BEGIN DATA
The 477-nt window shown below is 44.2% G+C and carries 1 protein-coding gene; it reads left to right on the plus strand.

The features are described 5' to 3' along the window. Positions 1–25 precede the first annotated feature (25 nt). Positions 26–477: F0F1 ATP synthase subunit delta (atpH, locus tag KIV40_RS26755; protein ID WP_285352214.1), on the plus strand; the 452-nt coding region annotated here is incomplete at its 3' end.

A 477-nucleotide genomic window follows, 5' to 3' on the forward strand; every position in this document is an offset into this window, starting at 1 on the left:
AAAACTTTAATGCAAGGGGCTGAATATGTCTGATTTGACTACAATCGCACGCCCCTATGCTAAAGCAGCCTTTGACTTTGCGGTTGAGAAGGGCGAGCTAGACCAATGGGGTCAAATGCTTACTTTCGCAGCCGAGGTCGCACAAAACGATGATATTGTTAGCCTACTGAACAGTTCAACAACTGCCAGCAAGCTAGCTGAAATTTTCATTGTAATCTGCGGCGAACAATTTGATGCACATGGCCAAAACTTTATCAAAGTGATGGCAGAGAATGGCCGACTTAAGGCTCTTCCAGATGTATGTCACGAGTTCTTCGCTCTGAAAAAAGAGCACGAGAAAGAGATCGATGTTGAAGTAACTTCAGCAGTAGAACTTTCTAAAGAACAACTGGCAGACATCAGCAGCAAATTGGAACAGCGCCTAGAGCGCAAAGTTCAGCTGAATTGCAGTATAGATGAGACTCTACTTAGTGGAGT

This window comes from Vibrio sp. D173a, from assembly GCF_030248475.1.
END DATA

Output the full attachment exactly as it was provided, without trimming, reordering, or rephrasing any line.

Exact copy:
The 477-nt window shown below is 44.2% G+C and carries 1 protein-coding gene; it reads left to right on the plus strand.

The features are described 5' to 3' along the window. Positions 1–25 precede the first annotated feature (25 nt). Positions 26–477: F0F1 ATP synthase subunit delta (atpH, locus tag KIV40_RS26755; protein ID WP_285352214.1), on the plus strand; the 452-nt coding region annotated here is incomplete at its 3' end.

A 477-nucleotide genomic window follows, 5' to 3' on the forward strand; every position in this document is an offset into this window, starting at 1 on the left:
AAAACTTTAATGCAAGGGGCTGAATATGTCTGATTTGACTACAATCGCACGCCCCTATGCTAAAGCAGCCTTTGACTTTGCGGTTGAGAAGGGCGAGCTAGACCAATGGGGTCAAATGCTTACTTTCGCAGCCGAGGTCGCACAAAACGATGATATTGTTAGCCTACTGAACAGTTCAACAACTGCCAGCAAGCTAGCTGAAATTTTCATTGTAATCTGCGGCGAACAATTTGATGCACATGGCCAAAACTTTATCAAAGTGATGGCAGAGAATGGCCGACTTAAGGCTCTTCCAGATGTATGTCACGAGTTCTTCGCTCTGAAAAAAGAGCACGAGAAAGAGATCGATGTTGAAGTAACTTCAGCAGTAGAACTTTCTAAAGAACAACTGGCAGACATCAGCAGCAAATTGGAACAGCGCCTAGAGCGCAAAGTTCAGCTGAATTGCAGTATAGATGAGACTCTACTTAGTGGAGT

This window comes from Vibrio sp. D173a, from assembly GCF_030248475.1.